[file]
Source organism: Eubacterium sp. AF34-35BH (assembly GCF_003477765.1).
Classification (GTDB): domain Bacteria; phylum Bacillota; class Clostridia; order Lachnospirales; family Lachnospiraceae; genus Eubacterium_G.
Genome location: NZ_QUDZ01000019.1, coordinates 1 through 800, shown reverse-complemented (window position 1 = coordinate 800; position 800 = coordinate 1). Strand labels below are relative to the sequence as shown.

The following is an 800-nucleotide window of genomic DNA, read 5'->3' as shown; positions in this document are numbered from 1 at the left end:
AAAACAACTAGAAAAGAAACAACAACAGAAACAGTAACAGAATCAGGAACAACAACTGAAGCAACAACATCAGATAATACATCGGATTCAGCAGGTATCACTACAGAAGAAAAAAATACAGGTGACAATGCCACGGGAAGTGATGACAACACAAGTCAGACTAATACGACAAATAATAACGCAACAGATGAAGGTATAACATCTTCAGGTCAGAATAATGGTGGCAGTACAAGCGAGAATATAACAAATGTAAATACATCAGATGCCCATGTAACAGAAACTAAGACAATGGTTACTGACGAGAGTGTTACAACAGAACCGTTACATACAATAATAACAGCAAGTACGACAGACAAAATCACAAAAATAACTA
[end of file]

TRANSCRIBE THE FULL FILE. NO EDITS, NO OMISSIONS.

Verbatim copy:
Source organism: Eubacterium sp. AF34-35BH (assembly GCF_003477765.1).
Classification (GTDB): domain Bacteria; phylum Bacillota; class Clostridia; order Lachnospirales; family Lachnospiraceae; genus Eubacterium_G.
Genome location: NZ_QUDZ01000019.1, coordinates 1 through 800, shown reverse-complemented (window position 1 = coordinate 800; position 800 = coordinate 1). Strand labels below are relative to the sequence as shown.

The following is an 800-nucleotide window of genomic DNA, read 5'->3' as shown; positions in this document are numbered from 1 at the left end:
AAAACAACTAGAAAAGAAACAACAACAGAAACAGTAACAGAATCAGGAACAACAACTGAAGCAACAACATCAGATAATACATCGGATTCAGCAGGTATCACTACAGAAGAAAAAAATACAGGTGACAATGCCACGGGAAGTGATGACAACACAAGTCAGACTAATACGACAAATAATAACGCAACAGATGAAGGTATAACATCTTCAGGTCAGAATAATGGTGGCAGTACAAGCGAGAATATAACAAATGTAAATACATCAGATGCCCATGTAACAGAAACTAAGACAATGGTTACTGACGAGAGTGTTACAACAGAACCGTTACATACAATAATAACAGCAAGTACGACAGACAAAATCACAAAAATAACTA